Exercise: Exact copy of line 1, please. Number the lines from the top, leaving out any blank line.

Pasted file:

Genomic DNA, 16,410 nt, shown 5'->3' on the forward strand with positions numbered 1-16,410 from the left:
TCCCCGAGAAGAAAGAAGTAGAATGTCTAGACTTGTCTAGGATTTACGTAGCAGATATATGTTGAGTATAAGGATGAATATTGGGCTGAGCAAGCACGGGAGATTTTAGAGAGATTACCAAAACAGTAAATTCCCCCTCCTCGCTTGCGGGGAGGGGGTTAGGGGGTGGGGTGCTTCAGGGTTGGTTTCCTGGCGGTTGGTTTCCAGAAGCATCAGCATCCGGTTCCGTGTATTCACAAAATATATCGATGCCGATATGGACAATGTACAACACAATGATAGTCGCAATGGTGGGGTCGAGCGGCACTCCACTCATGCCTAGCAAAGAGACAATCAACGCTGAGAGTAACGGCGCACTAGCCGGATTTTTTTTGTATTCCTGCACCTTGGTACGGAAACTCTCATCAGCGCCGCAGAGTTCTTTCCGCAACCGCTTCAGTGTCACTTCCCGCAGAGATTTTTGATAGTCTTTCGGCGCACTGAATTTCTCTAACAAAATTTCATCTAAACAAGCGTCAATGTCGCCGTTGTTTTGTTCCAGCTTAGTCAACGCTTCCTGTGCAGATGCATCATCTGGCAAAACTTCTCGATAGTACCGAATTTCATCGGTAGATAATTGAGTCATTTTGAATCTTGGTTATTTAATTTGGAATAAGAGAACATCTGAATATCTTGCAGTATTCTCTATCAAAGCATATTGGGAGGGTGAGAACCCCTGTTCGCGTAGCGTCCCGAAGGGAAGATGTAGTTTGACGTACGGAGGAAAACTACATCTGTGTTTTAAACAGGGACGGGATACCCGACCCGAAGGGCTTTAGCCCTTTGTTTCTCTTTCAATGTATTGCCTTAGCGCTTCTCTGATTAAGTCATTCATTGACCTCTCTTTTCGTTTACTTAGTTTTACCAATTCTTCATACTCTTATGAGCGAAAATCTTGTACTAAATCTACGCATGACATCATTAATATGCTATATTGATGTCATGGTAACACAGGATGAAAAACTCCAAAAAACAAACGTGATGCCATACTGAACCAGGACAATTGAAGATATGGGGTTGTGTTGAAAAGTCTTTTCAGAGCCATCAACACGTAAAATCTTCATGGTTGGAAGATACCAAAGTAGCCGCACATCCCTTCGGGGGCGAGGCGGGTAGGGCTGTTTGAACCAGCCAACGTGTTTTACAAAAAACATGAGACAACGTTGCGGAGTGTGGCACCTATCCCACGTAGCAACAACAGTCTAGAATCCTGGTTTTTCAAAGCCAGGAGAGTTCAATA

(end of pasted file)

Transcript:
Genomic DNA, 16,410 nt, shown 5'->3' on the forward strand with positions numbered 1-16,410 from the left: